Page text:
From LA Progressive
A century ago newspapers employed more than 2,000 full-time editorial cartoonists. Today there are fewer than 25. In the United States, political cartooning as we know it is dead. If you draw editorial cartoons for a living and you have any brains you're working in a different field or looking for an exit.
You can still find them online so political cartoons aren't yet extinct. But they are doomed. Most of my colleagues are older than me (I'm 55). As long as there are people, words and images will be combined to comment on current affairs. But the graphic commentators of tomorrow will be ad hoc amateurs rather than professionals. They won't have the income and thus the time to flesh out their creative visions into work that fulfills the medium's potential, much less evolves into a new genre.
With zero youngsters coming up in the ranks and many of the most interesting artists purged, our small numbers and lack of stylistic diversity has left us as critically endangered as the wild cheetah. The death spiral is well underway.
June 2018: The Pittsburgh Post-Gazette fired Rob Rogers, a 25-year veteran, for drawing cartoons making fun of President Trump. (Rogers had always been a Democrat.)
January 2019: Steve Benson, the widely-syndicated winner of the Pulitzer Prize, was fired by the Arizona Republic after three decades of service.
May 2019: Gatehouse Media fired three cartoonists on the same day: Nate Beeler of the Columbus Dispatch, Rick McKee at the Augusta Chronicle and Mark Streeter at the Savannah Morning News.
June 2019: In one of the strangest offings, the New York Times fired both of its cartoonists, Heng and Patrick Chappatte, in order to quell criticism over a syndicated cartoon -- one drawn by an entirely different cartoonist. The Syrian government thugs who smashed Ali Ferzat's hands with a hammer in 2011 were more reasonable than editorial page editor James Bennet; the goons only went after the actual cartoonist whose cartoons offended President Bashar Assad. Nor, by the way, did the Syrian dictator ban all cartoons. Political cartooning is now and forever banned from the 100%-censored Times.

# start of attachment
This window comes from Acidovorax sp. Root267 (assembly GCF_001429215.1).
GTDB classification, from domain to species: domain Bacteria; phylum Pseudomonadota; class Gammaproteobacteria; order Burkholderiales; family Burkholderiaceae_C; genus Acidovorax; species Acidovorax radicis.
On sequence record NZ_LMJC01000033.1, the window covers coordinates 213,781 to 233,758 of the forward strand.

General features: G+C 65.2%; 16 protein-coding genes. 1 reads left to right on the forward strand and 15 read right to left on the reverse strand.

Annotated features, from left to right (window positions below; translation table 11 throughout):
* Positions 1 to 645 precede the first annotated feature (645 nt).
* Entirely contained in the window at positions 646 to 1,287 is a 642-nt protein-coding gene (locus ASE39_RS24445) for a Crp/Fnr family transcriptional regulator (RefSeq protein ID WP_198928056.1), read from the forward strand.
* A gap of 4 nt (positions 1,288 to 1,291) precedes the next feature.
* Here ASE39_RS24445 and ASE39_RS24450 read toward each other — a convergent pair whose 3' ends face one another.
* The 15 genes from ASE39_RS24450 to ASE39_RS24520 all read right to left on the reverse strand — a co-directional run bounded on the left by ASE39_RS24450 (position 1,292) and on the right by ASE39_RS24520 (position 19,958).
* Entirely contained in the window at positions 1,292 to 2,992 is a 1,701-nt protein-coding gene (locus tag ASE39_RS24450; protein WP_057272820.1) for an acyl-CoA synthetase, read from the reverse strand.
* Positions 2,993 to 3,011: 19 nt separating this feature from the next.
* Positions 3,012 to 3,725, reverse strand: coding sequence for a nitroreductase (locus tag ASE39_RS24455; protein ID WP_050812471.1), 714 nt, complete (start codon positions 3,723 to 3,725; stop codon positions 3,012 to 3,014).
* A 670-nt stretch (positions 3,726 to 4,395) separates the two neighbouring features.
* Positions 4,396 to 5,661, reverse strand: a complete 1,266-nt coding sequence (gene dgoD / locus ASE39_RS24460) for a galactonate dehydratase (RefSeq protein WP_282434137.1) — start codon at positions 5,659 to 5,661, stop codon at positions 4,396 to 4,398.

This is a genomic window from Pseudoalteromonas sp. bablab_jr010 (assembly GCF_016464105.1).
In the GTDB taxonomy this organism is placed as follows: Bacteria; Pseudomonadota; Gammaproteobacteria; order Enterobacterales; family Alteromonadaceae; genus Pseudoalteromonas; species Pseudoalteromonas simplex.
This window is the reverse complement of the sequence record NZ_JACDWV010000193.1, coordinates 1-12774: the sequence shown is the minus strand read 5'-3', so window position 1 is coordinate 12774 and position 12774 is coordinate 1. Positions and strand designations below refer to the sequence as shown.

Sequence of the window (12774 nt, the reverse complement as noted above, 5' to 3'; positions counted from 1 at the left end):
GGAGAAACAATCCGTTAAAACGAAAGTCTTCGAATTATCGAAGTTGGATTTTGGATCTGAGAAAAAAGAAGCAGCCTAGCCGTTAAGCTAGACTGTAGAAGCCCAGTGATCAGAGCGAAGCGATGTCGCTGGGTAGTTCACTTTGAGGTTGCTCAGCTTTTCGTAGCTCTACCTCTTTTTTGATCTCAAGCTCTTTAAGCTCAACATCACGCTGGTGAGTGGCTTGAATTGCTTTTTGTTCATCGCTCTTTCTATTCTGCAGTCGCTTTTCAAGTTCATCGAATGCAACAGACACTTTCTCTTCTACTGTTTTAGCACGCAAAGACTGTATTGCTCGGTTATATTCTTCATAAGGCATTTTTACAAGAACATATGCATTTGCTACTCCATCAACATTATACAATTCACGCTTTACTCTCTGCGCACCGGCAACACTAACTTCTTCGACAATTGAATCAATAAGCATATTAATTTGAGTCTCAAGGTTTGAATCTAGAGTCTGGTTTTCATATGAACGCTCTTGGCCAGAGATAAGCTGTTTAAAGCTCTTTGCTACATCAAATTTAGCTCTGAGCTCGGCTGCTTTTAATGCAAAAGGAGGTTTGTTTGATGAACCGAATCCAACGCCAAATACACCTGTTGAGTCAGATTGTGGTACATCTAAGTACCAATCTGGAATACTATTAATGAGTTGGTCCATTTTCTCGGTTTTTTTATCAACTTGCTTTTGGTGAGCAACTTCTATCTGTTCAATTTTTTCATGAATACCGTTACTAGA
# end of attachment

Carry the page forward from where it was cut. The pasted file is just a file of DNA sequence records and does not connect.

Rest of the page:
And of course in 2015, the Los Angeles Times, whose parent company had recently been purchased by the Los Angeles Police Department pension fund, fired me as a favor to a prickly police chief because he was angry at my cartoons. In 2018 the same paper fired cartoonist David Horsey for the crime of accurately describing White House press flak Sarah Huckabee Sanders' looks as those of a "slightly chunky soccer mom." As at a Stalin-era show trial, they forced Horsey to apologize before giving him the boot.
Individual cartoonists are under fire around the world. Only in the United States, "land of the free," has the art form as a whole been targeted for systematic destruction by ruling elites and cultural gatekeepers. After decades of relentless, sweeping and never-reversed cutbacks there are now far more political cartoonists in Iran than in the United States. After terrorists murdered 12 people at Charlie Hebdo, a single publication in France, hundreds of U.S. newspapers ran editorials celebrating the power of cartoons; 99% of these hypocritical blowhards didn't employ a single cartoonist.
American editorial cartooning didn't just die. It was murdered.
Here's how it happened/it's happening:
Cartoonists were over-represented in mass layoffs. Publishers fired numerous journalists. But they always came first for the cartoonists.
Scab syndication services undercut the market. A few discount syndication companies, one in particular, sold bulk packages of heavily discounted hackwork, undercutting professionally-drawn cartoons.
Publishers killed the farm system. The early 1990s marked the start of a vibrant new wave of "altie" political art by Generation Xers. Urban free weeklies carried our work but deep-pocketed dailies and magazines refused to hire us. Gifted young cartoonists realized they'd never be hired and abandoned the profession.